The most common way people are exposed to pesticides is through the fruits and vegetables they consume. Crops get sprayed with pesticides in the field and then these chemicals land on the produce that eventually makes its way to your kitchen. Washing fruits and vegetables can help some, but since these toxins are often taken up by the root and into the plant itself, washing alone won’t eliminate the risk.
Avoiding pesticides by buying organic produce
The best way to avoid pesticide exposure from fruits and vegetables is simply to buy organic produce. A 2008 analysis found that by choosing organic produce across the board you can reduce pesticide exposure from food by about 97%. (Benbrook et al., 2008) Another study found organophosphate metabolite levels were undetectable in children’s urine once they switched to an organic diet. (Lu et al., 2006)
Fruits and vegetables with the most pesticides
Imported fruits and vegetables at the supermarket typically have the highest concentration of worrisome pesticides. Among the worst fruits are grapes, nectarines, peaches, pears, strawberries, cherries, cantaloupe, and apples. Among vegetables sweet bell peppers, lettuce, cucumbers, celery, tomatoes, green beans, broccoli, peas, and carrots are some of the worst. (Benbrook, 2008) Things like cantaloupe and watermelon are often some of the most toxic, because they draw pesticides up into the flesh of the fruit at much higher concentrations.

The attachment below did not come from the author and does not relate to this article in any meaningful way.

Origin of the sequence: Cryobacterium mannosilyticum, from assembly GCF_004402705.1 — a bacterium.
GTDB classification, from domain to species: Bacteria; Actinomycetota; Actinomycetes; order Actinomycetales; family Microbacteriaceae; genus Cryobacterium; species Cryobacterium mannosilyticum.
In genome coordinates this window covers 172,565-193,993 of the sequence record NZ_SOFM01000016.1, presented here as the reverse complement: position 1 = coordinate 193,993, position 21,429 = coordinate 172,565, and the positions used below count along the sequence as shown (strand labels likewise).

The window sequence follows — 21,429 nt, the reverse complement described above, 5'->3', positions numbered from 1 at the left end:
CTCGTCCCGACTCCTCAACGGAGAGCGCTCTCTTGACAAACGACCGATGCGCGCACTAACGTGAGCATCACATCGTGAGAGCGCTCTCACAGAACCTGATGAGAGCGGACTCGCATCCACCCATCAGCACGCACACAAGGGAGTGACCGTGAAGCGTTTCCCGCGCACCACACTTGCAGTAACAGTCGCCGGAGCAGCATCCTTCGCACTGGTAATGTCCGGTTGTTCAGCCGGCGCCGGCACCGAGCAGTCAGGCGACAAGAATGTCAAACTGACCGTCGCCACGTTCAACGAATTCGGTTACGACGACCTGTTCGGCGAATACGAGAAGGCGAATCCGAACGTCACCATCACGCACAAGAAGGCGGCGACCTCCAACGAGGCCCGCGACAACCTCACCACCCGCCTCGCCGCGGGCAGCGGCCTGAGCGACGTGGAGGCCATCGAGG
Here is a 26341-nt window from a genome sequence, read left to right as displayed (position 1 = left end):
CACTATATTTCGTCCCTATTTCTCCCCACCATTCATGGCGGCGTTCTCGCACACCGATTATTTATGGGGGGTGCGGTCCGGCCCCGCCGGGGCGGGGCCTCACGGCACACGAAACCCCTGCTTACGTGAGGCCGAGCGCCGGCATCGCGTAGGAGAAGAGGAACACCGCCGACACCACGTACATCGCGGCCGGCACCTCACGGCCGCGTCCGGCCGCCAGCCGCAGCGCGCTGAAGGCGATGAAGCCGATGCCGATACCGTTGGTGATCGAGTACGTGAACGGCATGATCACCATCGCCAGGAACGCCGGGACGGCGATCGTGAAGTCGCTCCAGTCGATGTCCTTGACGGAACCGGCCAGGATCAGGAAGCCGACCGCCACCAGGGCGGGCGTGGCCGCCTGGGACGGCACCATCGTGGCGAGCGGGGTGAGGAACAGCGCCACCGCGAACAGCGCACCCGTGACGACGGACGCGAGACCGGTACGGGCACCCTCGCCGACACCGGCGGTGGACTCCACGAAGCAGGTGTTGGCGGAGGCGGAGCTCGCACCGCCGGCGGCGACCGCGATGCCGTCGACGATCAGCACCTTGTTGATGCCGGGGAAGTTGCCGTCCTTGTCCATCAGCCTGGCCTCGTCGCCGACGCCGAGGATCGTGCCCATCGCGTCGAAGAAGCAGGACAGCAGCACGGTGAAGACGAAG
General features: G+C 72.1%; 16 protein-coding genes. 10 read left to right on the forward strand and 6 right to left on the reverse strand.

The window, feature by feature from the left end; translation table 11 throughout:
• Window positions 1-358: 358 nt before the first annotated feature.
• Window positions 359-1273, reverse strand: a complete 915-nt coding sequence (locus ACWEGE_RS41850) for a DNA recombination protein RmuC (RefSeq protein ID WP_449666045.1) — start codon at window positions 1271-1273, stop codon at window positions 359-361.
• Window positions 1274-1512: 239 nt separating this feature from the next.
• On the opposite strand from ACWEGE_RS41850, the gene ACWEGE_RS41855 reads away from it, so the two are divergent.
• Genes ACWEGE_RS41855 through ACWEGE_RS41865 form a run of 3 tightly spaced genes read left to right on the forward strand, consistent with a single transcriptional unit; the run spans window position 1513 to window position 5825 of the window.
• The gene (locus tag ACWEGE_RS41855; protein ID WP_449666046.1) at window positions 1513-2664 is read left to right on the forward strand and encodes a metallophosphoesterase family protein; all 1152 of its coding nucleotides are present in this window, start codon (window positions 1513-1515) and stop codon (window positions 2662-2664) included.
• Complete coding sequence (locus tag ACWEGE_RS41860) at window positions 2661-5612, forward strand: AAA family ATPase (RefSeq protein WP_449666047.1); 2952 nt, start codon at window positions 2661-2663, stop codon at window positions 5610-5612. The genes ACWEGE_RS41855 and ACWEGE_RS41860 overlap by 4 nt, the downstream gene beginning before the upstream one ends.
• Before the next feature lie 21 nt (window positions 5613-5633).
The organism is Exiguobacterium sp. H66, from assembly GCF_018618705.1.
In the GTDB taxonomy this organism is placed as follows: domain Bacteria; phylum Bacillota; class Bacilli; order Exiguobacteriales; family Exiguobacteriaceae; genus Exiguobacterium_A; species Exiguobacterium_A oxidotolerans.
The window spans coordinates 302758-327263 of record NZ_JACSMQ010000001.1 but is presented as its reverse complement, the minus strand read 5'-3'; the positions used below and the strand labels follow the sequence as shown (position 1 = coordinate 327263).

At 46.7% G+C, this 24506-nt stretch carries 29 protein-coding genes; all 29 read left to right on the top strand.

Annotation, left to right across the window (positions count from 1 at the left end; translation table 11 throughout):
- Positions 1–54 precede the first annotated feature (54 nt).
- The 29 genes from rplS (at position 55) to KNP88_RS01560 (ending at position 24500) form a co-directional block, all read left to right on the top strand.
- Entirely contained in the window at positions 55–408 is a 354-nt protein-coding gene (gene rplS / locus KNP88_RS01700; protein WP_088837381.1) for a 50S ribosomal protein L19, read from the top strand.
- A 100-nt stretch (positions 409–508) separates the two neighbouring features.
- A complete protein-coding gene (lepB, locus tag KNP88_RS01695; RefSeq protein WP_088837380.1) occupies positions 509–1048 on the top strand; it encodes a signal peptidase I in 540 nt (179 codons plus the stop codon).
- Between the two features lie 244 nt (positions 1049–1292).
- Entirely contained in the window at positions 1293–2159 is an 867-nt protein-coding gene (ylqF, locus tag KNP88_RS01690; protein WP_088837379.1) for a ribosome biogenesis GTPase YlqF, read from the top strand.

More recently, the Environmental Working Group tested a variety of produce according to measures such as how many of the samples contained detectable pesticides, the number of pesticides they contained, and the average concentrate by parts per million. From these tests they came up with a list of what they called the “dirty dozen” in terms of pesticides:
The produce with the highest amount of pesticides
The “dirty dozen” with the most pesticides were:
- Sweet bell peppers
- Kale/collard greens
Produce with the lowest amount of pesticides
They also determined that some of the best fruits and vegetables in terms of pesticide contamination were:
- Sweet peas
- Sweet potatoes
If a person eats 5 fruit or vegetable servings from the “dirty dozen” list, this would expose them to an average of 14 different pesticides daily. Meanwhile, choosing 5 from the clean list would expose them to fewer than two on average. Many fruits and vegetables were almost completely devoid of pesticides. Fewer than 10% of pineapple, mango and avocado samples showed pesticides. Among vegetables, more than 90% of asparagus, corn and onion samples were pesticide free.
The study found that by choosing 5 servings of fruit and vegetables per day from the clean list, this alone would lower the amount of daily pesticides consumed by 92%. (Lloyd, 6-13-2011) So you can see how making a few modifications to your consumption habits can vastly diminish the amount of pesticides your family is exposed to. This doesn’t mean you need to abandon your favorite foods, just try to buy them organically or avoid eating them as often.